Several studies in the last few years have shown that high intensity short interval training is a very effective way of exercising. This means that if you exercise fairly hard, you don’t have to do it for very long, and you don’t have to do it very often either.
The reviewed research compared two exercise protocols in healthy slightly overweight men (Tjønna A E, et.al., 2013). Both groups did a combination of walking, jogging and running on a treadmill at 90 percent of maximum heart rate, but one group exercised for only 4 minutes, while the other group did 4 minutes 4 times with 3 minutes of active recovery at 70 percent maximum heart rate in between the sets. Both groups participated in a warm up of 10 minutes at 70 percent of maximum heart rate and a 6 minutes cool down. Both groups exercised for 10 weeks, three times a week.
Even if one group exercised considerably less than the other group, maximum oxygen uptake (VO2max) improved approximately the same in both groups. VO2max is associated with a marked reduction in all-cause mortality risk.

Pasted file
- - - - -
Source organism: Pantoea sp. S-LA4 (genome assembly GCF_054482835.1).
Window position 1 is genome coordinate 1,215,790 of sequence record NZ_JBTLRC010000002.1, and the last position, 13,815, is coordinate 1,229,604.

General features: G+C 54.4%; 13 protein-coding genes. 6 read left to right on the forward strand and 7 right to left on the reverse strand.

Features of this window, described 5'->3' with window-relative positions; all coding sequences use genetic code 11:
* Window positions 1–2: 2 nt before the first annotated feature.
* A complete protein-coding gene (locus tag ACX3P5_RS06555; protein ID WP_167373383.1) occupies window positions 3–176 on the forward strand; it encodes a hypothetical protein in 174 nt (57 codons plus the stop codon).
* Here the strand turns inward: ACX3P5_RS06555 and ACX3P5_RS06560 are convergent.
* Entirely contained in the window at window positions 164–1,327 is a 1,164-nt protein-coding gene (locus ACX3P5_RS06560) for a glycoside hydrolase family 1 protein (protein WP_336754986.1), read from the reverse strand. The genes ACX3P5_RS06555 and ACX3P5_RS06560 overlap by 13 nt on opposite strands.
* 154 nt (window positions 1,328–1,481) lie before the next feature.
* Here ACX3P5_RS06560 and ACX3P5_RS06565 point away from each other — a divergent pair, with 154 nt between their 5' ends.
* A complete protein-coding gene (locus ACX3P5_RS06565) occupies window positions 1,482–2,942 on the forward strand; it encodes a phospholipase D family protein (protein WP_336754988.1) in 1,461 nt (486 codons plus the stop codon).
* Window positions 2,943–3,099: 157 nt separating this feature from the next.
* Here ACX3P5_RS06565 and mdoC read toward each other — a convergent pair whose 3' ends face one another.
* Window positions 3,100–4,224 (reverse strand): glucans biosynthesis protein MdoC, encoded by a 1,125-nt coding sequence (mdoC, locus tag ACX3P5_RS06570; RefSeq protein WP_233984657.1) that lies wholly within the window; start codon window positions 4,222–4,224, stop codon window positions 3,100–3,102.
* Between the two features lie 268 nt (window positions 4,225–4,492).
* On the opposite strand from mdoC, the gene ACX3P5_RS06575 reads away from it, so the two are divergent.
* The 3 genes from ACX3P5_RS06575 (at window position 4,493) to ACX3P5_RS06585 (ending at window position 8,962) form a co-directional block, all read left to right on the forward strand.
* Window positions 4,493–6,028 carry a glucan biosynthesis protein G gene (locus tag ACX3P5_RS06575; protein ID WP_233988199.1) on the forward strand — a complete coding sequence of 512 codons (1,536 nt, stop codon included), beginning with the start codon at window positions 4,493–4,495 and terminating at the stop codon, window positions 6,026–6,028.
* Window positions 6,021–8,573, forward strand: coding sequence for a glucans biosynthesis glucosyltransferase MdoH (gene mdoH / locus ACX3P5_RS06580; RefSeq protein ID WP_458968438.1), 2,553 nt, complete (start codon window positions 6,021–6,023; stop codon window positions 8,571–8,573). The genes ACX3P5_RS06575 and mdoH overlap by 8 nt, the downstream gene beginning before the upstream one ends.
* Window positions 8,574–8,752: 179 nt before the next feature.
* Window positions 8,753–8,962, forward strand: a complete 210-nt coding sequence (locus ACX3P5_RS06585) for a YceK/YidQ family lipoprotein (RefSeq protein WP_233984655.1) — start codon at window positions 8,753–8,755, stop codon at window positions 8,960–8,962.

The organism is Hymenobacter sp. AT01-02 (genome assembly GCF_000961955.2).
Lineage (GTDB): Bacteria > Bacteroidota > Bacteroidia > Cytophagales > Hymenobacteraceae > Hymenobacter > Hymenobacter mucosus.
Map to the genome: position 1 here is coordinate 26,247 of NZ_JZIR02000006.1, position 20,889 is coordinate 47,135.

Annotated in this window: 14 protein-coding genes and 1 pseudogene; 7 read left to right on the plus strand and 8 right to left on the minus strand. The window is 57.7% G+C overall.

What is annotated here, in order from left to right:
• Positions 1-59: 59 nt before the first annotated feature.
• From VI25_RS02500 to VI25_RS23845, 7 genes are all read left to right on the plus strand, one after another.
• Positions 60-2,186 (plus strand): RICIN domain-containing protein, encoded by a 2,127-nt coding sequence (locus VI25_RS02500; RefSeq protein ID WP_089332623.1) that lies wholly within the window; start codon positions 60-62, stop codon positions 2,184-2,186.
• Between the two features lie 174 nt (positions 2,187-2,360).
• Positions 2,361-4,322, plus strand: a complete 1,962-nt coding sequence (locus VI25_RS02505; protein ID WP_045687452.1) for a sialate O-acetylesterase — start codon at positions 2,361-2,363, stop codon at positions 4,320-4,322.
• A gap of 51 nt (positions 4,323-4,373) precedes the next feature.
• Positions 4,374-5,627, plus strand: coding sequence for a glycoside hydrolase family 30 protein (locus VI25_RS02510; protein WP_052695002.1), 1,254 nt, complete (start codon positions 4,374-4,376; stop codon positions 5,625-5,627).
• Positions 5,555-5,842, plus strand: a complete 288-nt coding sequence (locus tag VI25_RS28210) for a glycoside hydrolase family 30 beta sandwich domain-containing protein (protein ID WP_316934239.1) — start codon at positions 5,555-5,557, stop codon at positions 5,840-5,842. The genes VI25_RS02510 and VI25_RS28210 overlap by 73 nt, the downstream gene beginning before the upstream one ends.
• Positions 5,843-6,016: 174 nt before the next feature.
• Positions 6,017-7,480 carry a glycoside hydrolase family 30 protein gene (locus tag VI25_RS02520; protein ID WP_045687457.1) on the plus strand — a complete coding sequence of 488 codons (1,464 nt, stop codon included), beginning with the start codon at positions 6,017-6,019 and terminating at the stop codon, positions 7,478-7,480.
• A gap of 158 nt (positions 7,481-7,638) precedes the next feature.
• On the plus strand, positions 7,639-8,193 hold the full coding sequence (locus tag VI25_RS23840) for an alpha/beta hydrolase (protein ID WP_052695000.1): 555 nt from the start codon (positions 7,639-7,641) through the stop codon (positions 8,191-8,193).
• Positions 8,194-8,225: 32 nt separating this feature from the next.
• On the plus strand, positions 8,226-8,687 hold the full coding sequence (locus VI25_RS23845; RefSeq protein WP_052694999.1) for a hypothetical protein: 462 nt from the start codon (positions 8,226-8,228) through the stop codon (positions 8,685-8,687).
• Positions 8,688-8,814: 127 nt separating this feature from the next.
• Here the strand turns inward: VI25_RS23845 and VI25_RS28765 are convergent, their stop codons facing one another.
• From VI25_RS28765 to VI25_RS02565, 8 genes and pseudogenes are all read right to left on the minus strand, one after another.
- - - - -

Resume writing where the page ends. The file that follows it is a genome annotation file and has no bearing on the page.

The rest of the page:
Systolic blood pressure decreased with 6.2 mmHG in the group which exercised for 4 minutes once, while it was reduced with 3.2 mmHG in the group that exercised more. Diastolic blood pressure was reduced with 7.7 mmHG and 6.3 mmHG respectively. Surprisingly both systolic and diastolic blood pressure was reduced more in the group that exercised less.
Fasting blood glucose was reduced with 6percent in the group which exercised only 4 minutes and with 5 percent in the other group.
The only results that improved more in the group that exercised more was cholesterol , LDL cholesterol and fat loss.
That is quite impressive for the group that exercised a lot less.